ITHACA, N.Y. — The City of Ithaca has settled a federal police brutality lawsuit filed by a former Ithaca College student after his arrest in November 2016. According to court documents, police pepper-sprayed the student while he was on the ground and handcuffed.

The student, Kyle Goldstein, filed a complaint in the U.S. District Court Northern District in April 2019 alleging that two Ithaca Police Department officers used excessive force while illegally detaining him, as well as falsifying their reports to support their account, according to a federal civil rights lawsuit filed against the City of Ithaca, the two officers, the department and former IPD Chief John Barber.

• Related: Lawsuit alleges Ithaca police used excessive force during 2016 arrest

In the 65-page complaint, the events of Nov. 17, 2016, are laid out by Goldstein’s attorney Ed Kopko. The suit alleges that officers entered Goldstein’s apartment without first talking to a resident or obtaining a warrant, handcuffed him without cause and threw him to the ground and pepper-sprayed him while he was handcuffed. In doing all this, the lawsuit states, the officer used excessive force and his partner violated Goldstein’s civil rights by failing to intervene.

The suit also alleged that Officers Jacob Allard and Daniel Bechtold falsified their field reports to justify their actions afterward.

According to Goldstein’s attorney Ed Kopko, his client sustained permanent damage to his eye due to the incident. While the terms of the settlement limit what he can say publicly, he is urging the public to hold IPD and the city accountable.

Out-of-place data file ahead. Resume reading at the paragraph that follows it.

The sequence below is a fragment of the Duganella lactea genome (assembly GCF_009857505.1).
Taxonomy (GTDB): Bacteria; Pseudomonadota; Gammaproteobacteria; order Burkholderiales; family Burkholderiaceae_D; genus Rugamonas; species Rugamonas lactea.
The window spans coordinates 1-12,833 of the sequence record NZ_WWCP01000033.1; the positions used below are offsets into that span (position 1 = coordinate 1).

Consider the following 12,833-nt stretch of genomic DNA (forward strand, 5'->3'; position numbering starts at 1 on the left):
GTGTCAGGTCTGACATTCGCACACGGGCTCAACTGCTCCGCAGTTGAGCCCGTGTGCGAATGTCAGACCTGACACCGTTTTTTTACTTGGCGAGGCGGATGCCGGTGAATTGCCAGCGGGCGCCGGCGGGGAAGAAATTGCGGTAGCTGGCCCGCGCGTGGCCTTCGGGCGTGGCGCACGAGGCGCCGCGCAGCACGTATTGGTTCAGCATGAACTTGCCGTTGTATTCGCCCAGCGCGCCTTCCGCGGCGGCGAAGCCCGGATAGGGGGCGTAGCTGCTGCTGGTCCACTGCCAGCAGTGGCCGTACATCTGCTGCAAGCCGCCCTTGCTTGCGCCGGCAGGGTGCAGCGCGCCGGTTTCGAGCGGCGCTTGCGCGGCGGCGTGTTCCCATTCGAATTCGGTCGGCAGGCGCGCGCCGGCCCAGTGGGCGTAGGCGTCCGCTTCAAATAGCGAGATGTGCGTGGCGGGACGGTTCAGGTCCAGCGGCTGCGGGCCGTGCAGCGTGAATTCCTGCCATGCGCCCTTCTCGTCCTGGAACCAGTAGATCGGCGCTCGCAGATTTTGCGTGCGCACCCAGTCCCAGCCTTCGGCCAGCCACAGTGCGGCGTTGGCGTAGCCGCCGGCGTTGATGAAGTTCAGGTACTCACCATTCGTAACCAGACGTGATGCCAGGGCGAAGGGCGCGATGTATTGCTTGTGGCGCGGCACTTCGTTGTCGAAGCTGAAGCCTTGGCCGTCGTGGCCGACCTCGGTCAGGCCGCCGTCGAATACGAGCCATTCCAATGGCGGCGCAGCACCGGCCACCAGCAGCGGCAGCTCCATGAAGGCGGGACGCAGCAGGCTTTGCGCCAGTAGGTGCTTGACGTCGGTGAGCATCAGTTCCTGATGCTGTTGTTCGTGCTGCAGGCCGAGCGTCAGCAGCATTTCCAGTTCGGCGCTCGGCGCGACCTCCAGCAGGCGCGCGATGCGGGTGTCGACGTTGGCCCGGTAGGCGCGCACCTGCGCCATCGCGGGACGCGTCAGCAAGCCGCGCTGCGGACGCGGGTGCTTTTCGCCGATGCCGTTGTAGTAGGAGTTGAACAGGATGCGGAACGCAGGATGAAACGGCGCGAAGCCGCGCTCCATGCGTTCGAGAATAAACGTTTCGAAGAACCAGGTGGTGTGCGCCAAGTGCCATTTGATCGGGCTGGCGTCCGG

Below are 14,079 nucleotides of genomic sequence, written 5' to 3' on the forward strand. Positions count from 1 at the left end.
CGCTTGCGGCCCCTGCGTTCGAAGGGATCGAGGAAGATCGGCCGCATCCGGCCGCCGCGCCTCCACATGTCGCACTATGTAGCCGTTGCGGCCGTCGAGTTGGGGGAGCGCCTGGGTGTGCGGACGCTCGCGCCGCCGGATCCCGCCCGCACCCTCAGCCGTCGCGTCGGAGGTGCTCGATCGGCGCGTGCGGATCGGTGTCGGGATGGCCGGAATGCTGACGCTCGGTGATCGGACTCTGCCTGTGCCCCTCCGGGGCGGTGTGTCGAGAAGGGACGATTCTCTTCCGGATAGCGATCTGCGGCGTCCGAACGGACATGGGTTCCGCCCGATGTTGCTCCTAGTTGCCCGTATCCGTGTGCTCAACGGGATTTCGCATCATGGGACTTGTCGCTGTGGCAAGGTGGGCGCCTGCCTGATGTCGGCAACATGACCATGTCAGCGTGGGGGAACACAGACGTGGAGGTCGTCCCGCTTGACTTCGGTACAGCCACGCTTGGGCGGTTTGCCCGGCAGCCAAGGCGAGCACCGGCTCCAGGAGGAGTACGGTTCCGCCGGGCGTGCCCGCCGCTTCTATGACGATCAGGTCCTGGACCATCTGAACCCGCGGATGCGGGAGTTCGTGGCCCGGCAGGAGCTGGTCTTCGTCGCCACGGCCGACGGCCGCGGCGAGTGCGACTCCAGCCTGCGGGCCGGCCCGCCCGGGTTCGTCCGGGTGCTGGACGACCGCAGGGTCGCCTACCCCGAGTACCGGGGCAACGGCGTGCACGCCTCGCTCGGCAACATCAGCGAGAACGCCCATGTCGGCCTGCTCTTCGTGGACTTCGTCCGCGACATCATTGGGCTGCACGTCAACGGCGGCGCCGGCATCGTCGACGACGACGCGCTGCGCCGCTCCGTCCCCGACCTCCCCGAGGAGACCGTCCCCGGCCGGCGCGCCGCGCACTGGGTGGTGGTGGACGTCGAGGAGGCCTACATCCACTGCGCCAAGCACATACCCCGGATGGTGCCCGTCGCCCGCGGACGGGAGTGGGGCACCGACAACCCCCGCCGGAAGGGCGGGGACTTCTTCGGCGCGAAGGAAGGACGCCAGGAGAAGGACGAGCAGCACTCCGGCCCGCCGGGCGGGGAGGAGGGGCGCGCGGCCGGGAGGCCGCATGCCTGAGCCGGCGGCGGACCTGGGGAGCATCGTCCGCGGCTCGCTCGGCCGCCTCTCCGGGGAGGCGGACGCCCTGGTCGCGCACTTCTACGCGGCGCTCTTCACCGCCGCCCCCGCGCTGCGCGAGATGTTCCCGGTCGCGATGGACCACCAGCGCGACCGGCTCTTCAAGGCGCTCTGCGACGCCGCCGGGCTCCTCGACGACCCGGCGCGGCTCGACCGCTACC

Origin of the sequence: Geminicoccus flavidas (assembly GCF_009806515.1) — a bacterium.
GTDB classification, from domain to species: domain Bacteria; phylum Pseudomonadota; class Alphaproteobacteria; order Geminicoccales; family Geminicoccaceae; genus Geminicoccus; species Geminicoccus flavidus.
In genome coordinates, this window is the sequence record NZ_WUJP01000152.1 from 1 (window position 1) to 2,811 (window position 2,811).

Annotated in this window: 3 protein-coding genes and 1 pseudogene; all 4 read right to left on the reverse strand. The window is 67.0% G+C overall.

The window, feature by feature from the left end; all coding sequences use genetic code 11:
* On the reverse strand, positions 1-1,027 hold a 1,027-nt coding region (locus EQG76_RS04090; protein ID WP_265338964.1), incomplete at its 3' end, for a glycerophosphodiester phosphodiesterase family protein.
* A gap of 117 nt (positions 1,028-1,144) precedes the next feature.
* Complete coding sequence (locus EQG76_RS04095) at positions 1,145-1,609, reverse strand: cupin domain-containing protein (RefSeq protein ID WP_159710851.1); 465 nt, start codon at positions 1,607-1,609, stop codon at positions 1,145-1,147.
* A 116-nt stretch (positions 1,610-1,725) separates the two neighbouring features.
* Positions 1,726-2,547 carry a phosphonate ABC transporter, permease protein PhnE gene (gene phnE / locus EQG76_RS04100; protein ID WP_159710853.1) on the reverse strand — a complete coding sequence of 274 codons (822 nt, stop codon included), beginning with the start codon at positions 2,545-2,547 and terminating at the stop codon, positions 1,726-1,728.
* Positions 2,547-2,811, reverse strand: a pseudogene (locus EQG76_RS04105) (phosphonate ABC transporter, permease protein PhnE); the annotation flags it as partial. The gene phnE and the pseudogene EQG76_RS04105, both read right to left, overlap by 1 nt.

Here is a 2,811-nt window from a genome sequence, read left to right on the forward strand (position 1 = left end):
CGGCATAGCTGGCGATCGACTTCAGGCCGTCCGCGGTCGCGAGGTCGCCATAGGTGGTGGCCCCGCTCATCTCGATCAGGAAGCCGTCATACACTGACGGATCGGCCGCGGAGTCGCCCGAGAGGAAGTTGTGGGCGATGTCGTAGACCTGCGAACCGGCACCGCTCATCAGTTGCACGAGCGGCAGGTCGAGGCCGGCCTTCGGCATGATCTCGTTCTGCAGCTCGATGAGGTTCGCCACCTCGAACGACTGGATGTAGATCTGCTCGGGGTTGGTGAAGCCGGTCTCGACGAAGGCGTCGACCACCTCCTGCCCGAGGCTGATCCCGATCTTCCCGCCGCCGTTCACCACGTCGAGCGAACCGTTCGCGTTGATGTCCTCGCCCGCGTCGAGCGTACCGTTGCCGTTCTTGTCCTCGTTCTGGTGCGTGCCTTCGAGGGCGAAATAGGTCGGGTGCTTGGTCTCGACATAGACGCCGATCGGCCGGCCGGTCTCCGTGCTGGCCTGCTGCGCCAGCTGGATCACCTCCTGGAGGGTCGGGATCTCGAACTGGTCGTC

“This claim was recently settled, but the City of Ithaca insisted upon a confidentiality provision that deprives the public of the full facts of this police misconduct, and any steps taken by the City to properly train its officers,” said Kopko in an email Tuesday. “Although I am constrained from disclosing the terms of the settlement, the people of Ithaca are not so constrained from discovering them, and they should collectively demand that the City publicly release all of the terms of the settlement, together with a statement of the training or discipline imposed upon the IPD officers who used excessive force to make an illegal arrest.”

The City of Ithaca, Police Chief Dennis Nayor and Ed Kopko, Goldstein’s attorney, all declined to speak to the specifics of the settlement due to its terms, but a source close to the deal confirmed it was in the “hundreds of thousands.”

The Voice has filed Freedom of Information request for legal documents related to the case. That request is pending.

After the initial incident, Goldstein, who was 21 at the time, was charged with obstruction of governmental administration and resisting arrest, according to Officer Allard’s statement on Nov. 28, 2016. The officer later amended his statement and changed the charge to resisting arrest, according to the original complaint.

“It is crucially important to us that whenever possible, IPD create positive interactions with the public—a metric by which most of our hard-working officers succeed every single day,” said Mayor Svante Myrick. “If we miss that mark, we are committed to learning from all concerns voiced. While the city’s insurance carrier is in the process of resolving this lawsuit, that will in no way diminish our drive at the IPD for continuous training and improvement.”

Current Chief of Police Dennis Nayor, said he could not delve into the specifics of the settlement, but echoed the mayor’s hope this incident could be used as a learning opportunity.

“If anything ever does come out of litigation that we can use as a training opportunity, we will,” said Nayor. “I have to look at all the facts, this happened before I came on. But any lawsuit, I’ll always look at it to see what we can take from it.”

The Ithaca Police Benevolent Association, the union that represents IPD officers, did not respond to request for comment on this story.

Featured image: Image from Goldstein complaint